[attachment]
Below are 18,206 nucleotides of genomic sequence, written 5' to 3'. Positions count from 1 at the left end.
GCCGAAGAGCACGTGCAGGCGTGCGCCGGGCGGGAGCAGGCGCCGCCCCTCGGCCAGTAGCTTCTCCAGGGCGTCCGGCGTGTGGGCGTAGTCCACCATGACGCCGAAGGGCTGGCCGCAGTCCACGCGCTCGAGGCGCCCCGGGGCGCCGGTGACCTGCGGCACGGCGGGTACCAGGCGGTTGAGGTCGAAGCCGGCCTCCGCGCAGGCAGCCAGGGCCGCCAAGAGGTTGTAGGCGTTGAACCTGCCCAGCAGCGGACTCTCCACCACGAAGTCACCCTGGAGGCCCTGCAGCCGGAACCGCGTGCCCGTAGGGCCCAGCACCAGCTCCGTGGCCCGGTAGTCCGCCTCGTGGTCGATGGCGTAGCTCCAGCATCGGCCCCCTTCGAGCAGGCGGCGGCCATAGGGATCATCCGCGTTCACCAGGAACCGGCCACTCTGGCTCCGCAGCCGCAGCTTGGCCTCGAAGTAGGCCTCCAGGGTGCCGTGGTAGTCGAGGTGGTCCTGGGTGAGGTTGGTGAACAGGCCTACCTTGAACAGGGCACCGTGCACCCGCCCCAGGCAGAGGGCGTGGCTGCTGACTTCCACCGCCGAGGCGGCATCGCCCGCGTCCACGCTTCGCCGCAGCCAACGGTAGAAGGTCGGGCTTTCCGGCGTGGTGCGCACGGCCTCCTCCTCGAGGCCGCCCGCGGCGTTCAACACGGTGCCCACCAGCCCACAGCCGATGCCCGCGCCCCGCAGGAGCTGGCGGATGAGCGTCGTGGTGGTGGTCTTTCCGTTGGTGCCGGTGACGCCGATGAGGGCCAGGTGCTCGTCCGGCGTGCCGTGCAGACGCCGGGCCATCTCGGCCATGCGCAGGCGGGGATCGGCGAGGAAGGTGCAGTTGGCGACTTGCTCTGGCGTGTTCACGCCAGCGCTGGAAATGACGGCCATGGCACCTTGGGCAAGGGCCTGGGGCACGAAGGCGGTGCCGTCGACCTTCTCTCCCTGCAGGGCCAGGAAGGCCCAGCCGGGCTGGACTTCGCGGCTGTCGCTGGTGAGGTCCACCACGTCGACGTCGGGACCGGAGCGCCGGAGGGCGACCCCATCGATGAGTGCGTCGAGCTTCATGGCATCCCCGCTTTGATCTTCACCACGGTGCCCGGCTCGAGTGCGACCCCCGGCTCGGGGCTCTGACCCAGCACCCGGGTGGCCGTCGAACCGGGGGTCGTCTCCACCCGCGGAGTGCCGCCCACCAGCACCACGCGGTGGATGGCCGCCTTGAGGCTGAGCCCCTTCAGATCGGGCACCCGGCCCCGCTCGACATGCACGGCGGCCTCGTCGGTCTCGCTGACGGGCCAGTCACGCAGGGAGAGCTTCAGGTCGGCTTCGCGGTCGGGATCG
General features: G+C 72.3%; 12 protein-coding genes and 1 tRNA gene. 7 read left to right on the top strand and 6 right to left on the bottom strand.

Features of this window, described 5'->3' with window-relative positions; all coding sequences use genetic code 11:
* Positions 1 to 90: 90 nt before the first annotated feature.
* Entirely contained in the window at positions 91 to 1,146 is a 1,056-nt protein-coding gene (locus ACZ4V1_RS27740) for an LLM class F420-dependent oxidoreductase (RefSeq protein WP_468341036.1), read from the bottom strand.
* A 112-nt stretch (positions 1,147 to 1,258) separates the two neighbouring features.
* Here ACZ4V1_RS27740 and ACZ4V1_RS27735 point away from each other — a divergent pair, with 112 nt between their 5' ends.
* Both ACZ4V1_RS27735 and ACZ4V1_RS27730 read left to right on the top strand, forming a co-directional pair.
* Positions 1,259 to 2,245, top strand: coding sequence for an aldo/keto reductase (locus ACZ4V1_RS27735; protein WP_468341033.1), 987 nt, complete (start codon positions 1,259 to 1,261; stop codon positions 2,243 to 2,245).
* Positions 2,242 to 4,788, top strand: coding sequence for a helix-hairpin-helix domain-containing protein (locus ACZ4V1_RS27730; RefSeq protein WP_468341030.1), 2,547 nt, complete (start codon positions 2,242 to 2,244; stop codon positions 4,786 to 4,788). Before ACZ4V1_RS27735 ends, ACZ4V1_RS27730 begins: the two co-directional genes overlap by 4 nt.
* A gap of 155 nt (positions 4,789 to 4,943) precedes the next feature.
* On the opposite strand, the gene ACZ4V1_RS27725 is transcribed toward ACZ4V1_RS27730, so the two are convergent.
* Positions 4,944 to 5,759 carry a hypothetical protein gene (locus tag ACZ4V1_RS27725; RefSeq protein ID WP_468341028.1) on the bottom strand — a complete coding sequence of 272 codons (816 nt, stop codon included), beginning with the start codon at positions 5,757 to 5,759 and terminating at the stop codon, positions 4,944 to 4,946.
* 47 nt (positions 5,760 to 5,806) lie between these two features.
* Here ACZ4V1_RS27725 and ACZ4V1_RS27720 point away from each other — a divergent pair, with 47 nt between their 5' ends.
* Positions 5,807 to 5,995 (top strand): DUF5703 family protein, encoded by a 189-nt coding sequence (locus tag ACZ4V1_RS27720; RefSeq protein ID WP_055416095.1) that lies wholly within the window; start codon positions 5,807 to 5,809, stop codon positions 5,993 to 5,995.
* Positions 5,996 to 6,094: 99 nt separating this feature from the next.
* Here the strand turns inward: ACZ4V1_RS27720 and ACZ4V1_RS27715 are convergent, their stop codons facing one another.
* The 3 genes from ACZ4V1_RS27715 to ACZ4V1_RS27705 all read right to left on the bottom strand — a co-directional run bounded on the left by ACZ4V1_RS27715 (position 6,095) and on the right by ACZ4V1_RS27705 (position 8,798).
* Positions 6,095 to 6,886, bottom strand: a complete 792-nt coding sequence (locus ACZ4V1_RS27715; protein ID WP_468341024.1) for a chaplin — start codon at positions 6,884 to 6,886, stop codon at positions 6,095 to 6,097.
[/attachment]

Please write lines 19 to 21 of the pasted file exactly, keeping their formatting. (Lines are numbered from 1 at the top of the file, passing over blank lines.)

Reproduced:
* Here the strand turns inward: ACZ4V1_RS27720 and ACZ4V1_RS27715 are convergent, their stop codons facing one another.
* The 3 genes from ACZ4V1_RS27715 to ACZ4V1_RS27705 all read right to left on the bottom strand — a co-directional run bounded on the left by ACZ4V1_RS27715 (position 6,095) and on the right by ACZ4V1_RS27705 (position 8,798).
* Positions 6,095 to 6,886, bottom strand: a complete 792-nt coding sequence (locus ACZ4V1_RS27715; protein ID WP_468341024.1) for a chaplin — start codon at positions 6,884 to 6,886, stop codon at positions 6,095 to 6,097.